Columns > Published on February 6th, 2014

Three Books About... Animals

Image by Adam D'Costa

Are you a vegetarian? A vegan? Do you only buy products not tested on animals?

Want to hear a confession? Me neither.

I’ve adopted rhinos and gorillas. I wear leather.  I own dogs and cats and lavish them with toys, treats and attention. I eat meat.

Like most of western society, animals are a subject upon which I am deeply, irrevocably conflicted. Animals are commodity and companion, foodstuff and plaything. We love them, we fear them, we knit them little sweaters and call them FooFoo. We put them in zoos, pay money to hunt them, pay even more money to visit far-flung spots and take photos of them. We use them as a subject for our fiction. These three books about animals demonstrate how varied the results can be.

'Animal Farm' by George Orwell

Orwell, never the most subtle of writers, was abundantly clear about exactly what and who his classic novel of farmyard politics concerned. A long term opponent of Stalinism, he had observed the widespread support for Soviet Russia which developed during World War II with alarm. He knew about the Gulag, the false trials, the brutal collectivization which caused 10 million deaths from famine in the Ukraine. As a journalist, he desperately wanted the rest of Europe to know what lay in store for it if Stalin’s ambitions to drop the Iron Curtain with a loud clang somewhere in the middle of the Atlantic were ever realized. But one huge hurdle stood between Orwell and his desire to speak out. In his original preface to Animal Farm (never used because the publisher, Secker and Warburg felt it too controversial) he explained the problem like this:

At this moment what is demanded by the prevailing orthodoxy is an uncritical admiration of Soviet Russia. Everyone knows this, nearly everyone acts on it. Any serious criticism of the Soviet régime, any disclosure of facts which the Soviet government would prefer to keep hidden, is next door to unprintable.

Post-Cold War, it’s hard to believe that pro-Soviet sentiment ran that strongly, but a quick shuffle through the history books will confirm to anyone who doubts it that in 1944, dissing Uncle Joe was the cultural equivalent of pissing in everyone’s porridge. Pondering this problem, Orwell had a brainwave. Enter Josef Stalin, disguised as a pig.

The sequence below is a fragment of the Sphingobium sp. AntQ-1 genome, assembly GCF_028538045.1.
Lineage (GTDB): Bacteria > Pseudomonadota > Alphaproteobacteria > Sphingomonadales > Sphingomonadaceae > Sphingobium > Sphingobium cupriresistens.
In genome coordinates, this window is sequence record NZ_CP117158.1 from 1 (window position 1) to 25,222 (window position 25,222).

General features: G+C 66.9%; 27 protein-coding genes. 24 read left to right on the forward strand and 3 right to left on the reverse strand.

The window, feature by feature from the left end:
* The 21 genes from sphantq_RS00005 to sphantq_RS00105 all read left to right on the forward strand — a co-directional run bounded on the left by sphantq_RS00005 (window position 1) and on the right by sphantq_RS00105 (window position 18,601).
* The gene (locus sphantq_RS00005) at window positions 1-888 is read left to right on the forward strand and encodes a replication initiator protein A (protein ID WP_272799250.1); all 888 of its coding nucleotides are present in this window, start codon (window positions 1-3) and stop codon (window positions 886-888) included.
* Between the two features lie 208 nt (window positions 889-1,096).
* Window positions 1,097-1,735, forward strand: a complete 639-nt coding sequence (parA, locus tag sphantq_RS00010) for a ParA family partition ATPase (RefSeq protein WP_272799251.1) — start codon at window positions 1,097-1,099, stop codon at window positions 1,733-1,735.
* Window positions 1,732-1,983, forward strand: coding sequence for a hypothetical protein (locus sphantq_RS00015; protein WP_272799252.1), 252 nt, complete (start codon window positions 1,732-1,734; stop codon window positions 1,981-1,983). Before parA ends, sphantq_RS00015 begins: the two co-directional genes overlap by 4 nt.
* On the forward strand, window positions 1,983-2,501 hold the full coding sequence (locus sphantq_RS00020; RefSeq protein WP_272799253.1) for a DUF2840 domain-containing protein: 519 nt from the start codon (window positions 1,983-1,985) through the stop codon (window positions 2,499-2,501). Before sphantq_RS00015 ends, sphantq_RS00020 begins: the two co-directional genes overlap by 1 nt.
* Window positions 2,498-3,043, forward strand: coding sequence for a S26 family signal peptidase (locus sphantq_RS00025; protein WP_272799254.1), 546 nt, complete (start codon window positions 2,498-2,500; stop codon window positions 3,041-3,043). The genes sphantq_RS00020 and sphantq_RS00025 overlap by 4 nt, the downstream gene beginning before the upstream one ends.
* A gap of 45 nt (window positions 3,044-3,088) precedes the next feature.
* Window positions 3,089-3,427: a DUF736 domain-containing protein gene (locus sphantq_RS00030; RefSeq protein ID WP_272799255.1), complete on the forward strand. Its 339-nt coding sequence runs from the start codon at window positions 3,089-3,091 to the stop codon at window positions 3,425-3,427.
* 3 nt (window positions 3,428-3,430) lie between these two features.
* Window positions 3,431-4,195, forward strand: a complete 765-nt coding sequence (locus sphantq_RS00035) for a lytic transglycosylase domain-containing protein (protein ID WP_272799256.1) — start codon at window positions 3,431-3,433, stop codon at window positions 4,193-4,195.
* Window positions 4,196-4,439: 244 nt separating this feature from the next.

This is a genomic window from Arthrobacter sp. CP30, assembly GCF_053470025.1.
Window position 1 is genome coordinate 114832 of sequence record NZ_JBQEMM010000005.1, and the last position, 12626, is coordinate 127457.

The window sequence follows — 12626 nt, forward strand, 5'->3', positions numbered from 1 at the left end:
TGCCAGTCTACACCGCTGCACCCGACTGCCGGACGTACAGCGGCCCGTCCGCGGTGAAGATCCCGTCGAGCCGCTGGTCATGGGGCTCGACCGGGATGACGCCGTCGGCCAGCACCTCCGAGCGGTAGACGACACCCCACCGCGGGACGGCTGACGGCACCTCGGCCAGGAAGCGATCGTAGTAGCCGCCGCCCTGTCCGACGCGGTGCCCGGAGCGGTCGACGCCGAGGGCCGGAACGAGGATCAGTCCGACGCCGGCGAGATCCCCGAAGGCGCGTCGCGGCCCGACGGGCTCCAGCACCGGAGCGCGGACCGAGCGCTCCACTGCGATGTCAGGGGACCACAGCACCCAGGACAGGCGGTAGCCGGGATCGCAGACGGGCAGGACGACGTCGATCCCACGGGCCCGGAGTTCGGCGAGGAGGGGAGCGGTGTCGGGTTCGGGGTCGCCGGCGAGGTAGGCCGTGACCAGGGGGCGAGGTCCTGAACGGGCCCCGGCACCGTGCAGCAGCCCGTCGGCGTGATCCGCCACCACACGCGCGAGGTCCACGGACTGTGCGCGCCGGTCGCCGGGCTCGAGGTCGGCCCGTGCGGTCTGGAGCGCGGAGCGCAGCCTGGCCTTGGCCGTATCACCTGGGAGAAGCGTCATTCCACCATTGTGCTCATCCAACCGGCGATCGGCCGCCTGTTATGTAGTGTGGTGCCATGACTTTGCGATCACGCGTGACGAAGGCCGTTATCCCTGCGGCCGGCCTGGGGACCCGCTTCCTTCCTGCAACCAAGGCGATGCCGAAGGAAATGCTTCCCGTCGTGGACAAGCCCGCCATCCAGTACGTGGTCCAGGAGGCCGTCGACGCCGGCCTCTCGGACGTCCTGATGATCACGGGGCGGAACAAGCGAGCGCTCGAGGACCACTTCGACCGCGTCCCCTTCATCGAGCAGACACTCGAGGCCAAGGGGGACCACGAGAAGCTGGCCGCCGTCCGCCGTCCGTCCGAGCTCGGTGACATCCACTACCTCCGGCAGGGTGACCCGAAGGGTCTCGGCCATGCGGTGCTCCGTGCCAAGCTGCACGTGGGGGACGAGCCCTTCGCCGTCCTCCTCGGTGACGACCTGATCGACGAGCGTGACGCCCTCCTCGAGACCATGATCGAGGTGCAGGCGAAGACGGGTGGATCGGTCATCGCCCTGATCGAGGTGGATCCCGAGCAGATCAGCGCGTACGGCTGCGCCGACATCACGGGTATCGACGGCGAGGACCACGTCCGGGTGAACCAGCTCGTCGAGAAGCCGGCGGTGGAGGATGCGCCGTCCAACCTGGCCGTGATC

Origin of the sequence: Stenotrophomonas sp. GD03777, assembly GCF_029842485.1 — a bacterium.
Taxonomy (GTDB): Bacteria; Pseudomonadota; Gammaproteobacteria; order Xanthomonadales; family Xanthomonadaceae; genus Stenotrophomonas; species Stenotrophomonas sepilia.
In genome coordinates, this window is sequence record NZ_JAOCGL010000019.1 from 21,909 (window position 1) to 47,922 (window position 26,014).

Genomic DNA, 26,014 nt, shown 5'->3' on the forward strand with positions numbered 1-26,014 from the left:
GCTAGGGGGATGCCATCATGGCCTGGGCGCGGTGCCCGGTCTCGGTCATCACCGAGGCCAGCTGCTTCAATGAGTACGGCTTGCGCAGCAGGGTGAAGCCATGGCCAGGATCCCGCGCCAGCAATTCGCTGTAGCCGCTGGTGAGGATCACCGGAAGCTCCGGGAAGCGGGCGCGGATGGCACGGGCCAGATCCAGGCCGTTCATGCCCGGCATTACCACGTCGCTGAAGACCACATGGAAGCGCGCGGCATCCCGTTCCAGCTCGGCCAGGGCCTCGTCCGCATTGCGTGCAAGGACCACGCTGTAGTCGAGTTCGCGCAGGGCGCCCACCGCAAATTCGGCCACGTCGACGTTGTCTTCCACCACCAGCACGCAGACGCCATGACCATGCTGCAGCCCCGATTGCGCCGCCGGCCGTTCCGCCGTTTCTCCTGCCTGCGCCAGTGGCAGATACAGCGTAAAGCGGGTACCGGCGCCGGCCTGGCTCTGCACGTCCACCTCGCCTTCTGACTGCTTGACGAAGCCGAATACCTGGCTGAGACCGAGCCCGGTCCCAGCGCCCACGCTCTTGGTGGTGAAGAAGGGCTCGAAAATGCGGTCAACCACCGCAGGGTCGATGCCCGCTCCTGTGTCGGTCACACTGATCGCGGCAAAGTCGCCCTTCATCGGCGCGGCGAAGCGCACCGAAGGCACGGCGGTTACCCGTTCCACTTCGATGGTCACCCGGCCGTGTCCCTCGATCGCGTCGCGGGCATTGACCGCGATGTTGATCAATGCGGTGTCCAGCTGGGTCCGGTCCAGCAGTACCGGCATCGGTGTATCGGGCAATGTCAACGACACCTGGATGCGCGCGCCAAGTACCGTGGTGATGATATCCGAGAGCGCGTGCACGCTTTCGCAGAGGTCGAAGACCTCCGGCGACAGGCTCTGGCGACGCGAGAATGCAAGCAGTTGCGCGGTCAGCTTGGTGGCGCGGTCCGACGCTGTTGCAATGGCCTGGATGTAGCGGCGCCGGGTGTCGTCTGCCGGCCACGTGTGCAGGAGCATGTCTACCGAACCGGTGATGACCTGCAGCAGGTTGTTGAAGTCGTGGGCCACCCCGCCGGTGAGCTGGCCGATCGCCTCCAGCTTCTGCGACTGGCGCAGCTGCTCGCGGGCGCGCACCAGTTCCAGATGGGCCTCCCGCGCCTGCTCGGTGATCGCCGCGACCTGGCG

Animal Farm is a straight satire. The animals are only animals in as far as they have four legs, fur and behave in a way which conforms with how we think about them (dogs are faithful, cats are sneaky, pigs are greedy, etc). In every other respect they behave, think and act exactly like the humans they were chosen to represent. Like I said above, Orwell was never subtle, but his thinly veiled critique of the Soviet regime did the trick (along with the fact that, despite his Yalta promises, Stalin annexed Poland faster than you could say ‘Adolf Hitler’). As Napoleon the Berkshire boar, Stalin lies, cheats, bullies and works his most loyal comrades to death. Stalin-enthusiasts hated Animal Farm with a passion. Critics disliked the clunky prose. Everyone else loved it.

 In 1953, Stalin suffered a stroke. His personal staff, too frightened to disturb him, left him to sink into a coma. In 1989 the Iron Curtain fell. Animal Farm is still in print.

Afterwards Squealer was sent round the farm to explain the new arrangement to the others. “Comrades,” he said, “I trust that every animal here appreciates the sacrifice that Comrade Napoleon has made in taking this extra labour upon himself. Do not imagine, comrades, that leadership is a pleasure! On the contrary, it is a deep and heavy responsibility. No one believes more firmly than Comrade Napoleon that all animals are equal. He would be only too happy to let you make your decisions for yourselves. But sometimes you might make the wrong decisions, comrades, and then where should we be?

'The Island of Doctor Moreau' by H.G. Wells

Animals are commodity and companion, foodstuff and plaything. We love them, we fear them, we knit them little sweaters and call them FooFoo.

If you ever read Philip K. Dick and despair that all the good stories about mind control, memory and artificial humans have been done (dammit!), then comfort yourself that once upon a time, Dick must have read H.G. Wells and similarly despaired. Invisibility? Check. Martian invaders? Check. Time travel? Check.